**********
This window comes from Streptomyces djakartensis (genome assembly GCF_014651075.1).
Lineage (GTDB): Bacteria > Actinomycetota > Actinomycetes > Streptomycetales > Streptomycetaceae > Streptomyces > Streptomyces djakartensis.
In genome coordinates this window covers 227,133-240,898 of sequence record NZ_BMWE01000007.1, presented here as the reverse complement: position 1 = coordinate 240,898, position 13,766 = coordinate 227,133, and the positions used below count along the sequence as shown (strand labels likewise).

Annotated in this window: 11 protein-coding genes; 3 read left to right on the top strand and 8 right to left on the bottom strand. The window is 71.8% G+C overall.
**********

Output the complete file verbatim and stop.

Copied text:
This window comes from Streptomyces djakartensis (genome assembly GCF_014651075.1).
Lineage (GTDB): Bacteria > Actinomycetota > Actinomycetes > Streptomycetales > Streptomycetaceae > Streptomyces > Streptomyces djakartensis.
In genome coordinates this window covers 227,133-240,898 of sequence record NZ_BMWE01000007.1, presented here as the reverse complement: position 1 = coordinate 240,898, position 13,766 = coordinate 227,133, and the positions used below count along the sequence as shown (strand labels likewise).

Annotated in this window: 11 protein-coding genes; 3 read left to right on the top strand and 8 right to left on the bottom strand. The window is 71.8% G+C overall.